Stage progression and neurological symptoms in Trypanosoma brucei rhodesiense sleeping sickness: role of the CNS inflammatory response

Lorna MacLean, Hansotto Reiber, Peter G E Kennedy, Jeremy M Sternberg

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Abstract

Background

Human African trypanosomiasis progresses from an early (hemolymphatic) stage, through CNS invasion to the late (meningoencephalitic) stage. In experimental infections disease progression is associated with neuroinflammatory responses and neurological symptoms, but this concept requires evaluation in African trypanosomiasis patients, where correct diagnosis of the disease stage is of critical therapeutic importance.

Methodology/Principal Findings

This was a retrospective study on a cohort of 115 T.b.rhodesiense HAT patients recruited in Eastern Uganda. Paired plasma and CSF samples allowed the measurement of peripheral and CNS immunoglobulin and of CSF cytokine synthesis. Cytokine and immunoglobulin expression were evaluated in relation to disease duration, stage progression and neurological symptoms. Neurological symptoms were not related to stage progression (with the exception of moderate coma). Increases in CNS immunoglobulin, IL-10 and TNF-α synthesis were associated with stage progression and were mirrored by a reduction in TGF-β levels in the CSF. There were no significant associations between CNS immunoglobulin and cytokine production and neurological signs of disease with the exception of moderate coma cases. Within the study group we identified diagnostically early stage cases with no CSF pleocytosis but intrathecal immunoglobulin synthesis and diagnostically late stage cases with marginal CSF pleocytosis and no detectable trypanosomes in the CSF.

Conclusions

Our results demonstrate that there is not a direct linkage between stage progression, neurological signs of infection and neuroinflammatory responses in rhodesiense HAT. Neurological signs are observed in both early and late stages, and while intrathecal immunoglobulin synthesis is associated with neurological signs, these are also observed in cases lacking a CNS inflammatory response. While there is an increase in inflammatory cytokine production with stage progression, this is paralleled by increases in CSF IL-10. As stage diagnostics, the CSF immunoglobulins and cytokines studied do not have sufficient sensitivity to be of clinical value.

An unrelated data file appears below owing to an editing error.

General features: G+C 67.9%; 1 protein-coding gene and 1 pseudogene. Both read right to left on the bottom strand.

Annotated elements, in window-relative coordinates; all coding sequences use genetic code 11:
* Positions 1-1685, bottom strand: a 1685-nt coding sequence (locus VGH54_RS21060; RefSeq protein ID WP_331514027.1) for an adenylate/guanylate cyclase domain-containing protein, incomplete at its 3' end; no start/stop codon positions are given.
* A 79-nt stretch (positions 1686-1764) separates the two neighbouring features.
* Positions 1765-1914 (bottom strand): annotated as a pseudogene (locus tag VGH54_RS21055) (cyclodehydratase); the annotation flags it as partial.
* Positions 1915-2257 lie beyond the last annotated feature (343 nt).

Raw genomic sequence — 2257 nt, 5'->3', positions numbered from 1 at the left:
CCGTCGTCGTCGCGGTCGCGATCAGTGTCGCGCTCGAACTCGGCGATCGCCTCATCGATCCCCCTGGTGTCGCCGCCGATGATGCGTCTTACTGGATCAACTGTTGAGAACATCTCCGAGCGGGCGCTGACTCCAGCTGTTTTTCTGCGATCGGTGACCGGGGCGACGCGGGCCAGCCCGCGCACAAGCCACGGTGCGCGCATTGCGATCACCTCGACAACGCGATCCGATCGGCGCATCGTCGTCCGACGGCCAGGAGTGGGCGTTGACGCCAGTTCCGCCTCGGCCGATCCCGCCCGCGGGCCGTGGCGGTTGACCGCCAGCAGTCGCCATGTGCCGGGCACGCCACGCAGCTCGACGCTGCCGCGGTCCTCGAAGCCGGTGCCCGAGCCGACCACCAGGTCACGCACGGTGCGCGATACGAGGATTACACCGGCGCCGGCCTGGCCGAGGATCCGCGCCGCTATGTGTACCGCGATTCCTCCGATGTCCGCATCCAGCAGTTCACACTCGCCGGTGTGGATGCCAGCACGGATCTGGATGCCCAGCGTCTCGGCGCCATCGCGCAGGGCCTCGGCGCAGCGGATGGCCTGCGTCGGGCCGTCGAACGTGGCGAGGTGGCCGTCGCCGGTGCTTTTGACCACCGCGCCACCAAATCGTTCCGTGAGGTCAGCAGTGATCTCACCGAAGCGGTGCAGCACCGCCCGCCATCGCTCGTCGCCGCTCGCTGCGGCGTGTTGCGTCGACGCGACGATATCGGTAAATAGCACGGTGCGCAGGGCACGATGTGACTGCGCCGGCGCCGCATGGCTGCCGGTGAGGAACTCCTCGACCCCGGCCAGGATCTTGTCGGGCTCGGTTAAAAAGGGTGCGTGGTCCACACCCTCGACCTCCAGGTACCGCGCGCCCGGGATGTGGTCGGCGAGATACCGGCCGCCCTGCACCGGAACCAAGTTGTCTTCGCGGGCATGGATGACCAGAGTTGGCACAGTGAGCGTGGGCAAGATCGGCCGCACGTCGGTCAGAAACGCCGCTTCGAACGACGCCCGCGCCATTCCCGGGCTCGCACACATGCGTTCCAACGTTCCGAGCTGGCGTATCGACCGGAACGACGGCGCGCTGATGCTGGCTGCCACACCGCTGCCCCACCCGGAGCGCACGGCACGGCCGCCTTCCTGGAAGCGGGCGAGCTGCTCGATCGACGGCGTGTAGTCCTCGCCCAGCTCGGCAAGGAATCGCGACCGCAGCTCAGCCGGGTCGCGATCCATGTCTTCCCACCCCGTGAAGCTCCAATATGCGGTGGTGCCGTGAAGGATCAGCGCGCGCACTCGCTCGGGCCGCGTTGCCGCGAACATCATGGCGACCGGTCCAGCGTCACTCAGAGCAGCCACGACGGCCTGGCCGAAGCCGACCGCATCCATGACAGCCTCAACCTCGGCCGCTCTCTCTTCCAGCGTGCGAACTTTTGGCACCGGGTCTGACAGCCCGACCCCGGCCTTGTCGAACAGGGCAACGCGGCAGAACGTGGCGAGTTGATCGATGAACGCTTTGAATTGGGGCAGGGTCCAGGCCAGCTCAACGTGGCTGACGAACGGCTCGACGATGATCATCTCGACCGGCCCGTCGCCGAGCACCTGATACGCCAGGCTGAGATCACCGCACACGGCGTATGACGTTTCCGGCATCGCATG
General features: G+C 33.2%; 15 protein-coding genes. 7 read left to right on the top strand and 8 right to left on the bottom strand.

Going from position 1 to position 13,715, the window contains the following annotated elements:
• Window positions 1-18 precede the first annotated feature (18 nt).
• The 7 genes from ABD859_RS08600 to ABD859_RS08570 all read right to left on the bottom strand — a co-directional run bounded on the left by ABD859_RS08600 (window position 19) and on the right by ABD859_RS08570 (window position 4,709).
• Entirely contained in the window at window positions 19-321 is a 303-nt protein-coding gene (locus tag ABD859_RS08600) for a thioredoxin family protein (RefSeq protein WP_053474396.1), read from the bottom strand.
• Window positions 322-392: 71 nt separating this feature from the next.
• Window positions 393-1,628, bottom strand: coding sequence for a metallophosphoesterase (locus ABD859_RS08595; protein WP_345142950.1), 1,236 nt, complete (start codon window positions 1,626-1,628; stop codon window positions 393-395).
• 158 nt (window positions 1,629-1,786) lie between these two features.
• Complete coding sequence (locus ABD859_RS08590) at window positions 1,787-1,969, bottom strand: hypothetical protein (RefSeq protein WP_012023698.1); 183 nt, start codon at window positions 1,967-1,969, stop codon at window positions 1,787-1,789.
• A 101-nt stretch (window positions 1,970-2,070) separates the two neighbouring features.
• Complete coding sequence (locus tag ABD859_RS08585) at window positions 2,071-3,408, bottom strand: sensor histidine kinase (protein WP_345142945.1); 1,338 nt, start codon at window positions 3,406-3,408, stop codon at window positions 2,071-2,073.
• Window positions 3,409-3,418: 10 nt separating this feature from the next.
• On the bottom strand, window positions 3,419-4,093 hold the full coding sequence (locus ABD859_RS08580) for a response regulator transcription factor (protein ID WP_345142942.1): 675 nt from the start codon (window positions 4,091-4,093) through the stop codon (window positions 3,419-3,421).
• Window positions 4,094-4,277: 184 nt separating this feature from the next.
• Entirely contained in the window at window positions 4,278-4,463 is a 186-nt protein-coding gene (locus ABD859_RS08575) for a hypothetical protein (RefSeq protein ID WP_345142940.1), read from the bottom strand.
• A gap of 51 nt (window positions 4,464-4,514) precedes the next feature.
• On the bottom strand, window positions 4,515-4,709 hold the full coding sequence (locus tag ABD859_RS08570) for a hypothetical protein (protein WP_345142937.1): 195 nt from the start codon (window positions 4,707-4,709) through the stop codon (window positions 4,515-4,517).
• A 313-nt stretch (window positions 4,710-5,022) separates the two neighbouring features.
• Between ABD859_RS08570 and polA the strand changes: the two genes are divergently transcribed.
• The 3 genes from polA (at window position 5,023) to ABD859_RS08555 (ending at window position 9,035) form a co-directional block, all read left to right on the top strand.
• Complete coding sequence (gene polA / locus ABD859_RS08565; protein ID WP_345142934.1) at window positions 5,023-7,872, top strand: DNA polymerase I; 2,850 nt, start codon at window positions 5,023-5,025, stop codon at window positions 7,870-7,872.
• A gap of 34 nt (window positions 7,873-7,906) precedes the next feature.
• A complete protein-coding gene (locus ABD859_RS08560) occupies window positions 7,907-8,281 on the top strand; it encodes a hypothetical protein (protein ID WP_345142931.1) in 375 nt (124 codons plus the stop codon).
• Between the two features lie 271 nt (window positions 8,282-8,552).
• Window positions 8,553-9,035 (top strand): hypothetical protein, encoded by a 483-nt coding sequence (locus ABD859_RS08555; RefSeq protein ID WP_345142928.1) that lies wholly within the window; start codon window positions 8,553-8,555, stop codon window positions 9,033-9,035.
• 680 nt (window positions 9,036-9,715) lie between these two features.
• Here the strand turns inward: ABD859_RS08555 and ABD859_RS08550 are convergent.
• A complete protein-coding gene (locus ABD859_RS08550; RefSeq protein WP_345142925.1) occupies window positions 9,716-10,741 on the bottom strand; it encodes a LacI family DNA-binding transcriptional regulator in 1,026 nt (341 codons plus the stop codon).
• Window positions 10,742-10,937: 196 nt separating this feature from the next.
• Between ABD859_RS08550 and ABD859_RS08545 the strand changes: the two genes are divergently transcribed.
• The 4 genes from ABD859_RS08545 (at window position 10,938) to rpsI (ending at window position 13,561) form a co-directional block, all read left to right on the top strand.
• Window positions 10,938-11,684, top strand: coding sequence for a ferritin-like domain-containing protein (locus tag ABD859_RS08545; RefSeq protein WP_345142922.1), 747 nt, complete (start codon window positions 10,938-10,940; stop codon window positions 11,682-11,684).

Original languageEnglish
Article numbere1857
Number of pages9
JournalPLoS Neglected Tropical Diseases
Volume6
Issue number10
DOIs
Publication statusPublished - 25 Oct 2012

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Trypanosoma brucei rhodesiense
Immunoglobulins
Cytokines
African Trypanosomiasis
Leukocytosis
Coma
Interleukin-10
Uganda
Trypanosomiasis
Infection
Disease Progression
Retrospective Studies

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Stage progression and neurological symptoms in Trypanosoma brucei rhodesiense sleeping sickness : role of the CNS inflammatory response. / MacLean, Lorna; Reiber, Hansotto; Kennedy, Peter G E; Sternberg, Jeremy M.

In: PLoS Neglected Tropical Diseases, Vol. 6, No. 10, e1857, 25.10.2012.

Research output: Contribution to journalArticle

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abstract = "BackgroundHuman African trypanosomiasis progresses from an early (hemolymphatic) stage, through CNS invasion to the late (meningoencephalitic) stage. In experimental infections disease progression is associated with neuroinflammatory responses and neurological symptoms, but this concept requires evaluation in African trypanosomiasis patients, where correct diagnosis of the disease stage is of critical therapeutic importance.Methodology/Principal FindingsThis was a retrospective study on a cohort of 115 T.b.rhodesiense HAT patients recruited in Eastern Uganda. Paired plasma and CSF samples allowed the measurement of peripheral and CNS immunoglobulin and of CSF cytokine synthesis. Cytokine and immunoglobulin expression were evaluated in relation to disease duration, stage progression and neurological symptoms. Neurological symptoms were not related to stage progression (with the exception of moderate coma). Increases in CNS immunoglobulin, IL-10 and TNF-α synthesis were associated with stage progression and were mirrored by a reduction in TGF-β levels in the CSF. There were no significant associations between CNS immunoglobulin and cytokine production and neurological signs of disease with the exception of moderate coma cases. Within the study group we identified diagnostically early stage cases with no CSF pleocytosis but intrathecal immunoglobulin synthesis and diagnostically late stage cases with marginal CSF pleocytosis and no detectable trypanosomes in the CSF.ConclusionsOur results demonstrate that there is not a direct linkage between stage progression, neurological signs of infection and neuroinflammatory responses in rhodesiense HAT. Neurological signs are observed in both early and late stages, and while intrathecal immunoglobulin synthesis is associated with neurological signs, these are also observed in cases lacking a CNS inflammatory response. While there is an increase in inflammatory cytokine production with stage progression, this is paralleled by increases in CSF IL-10. As stage diagnostics, the CSF immunoglobulins and cytokines studied do not have sufficient sensitivity to be of clinical value.",
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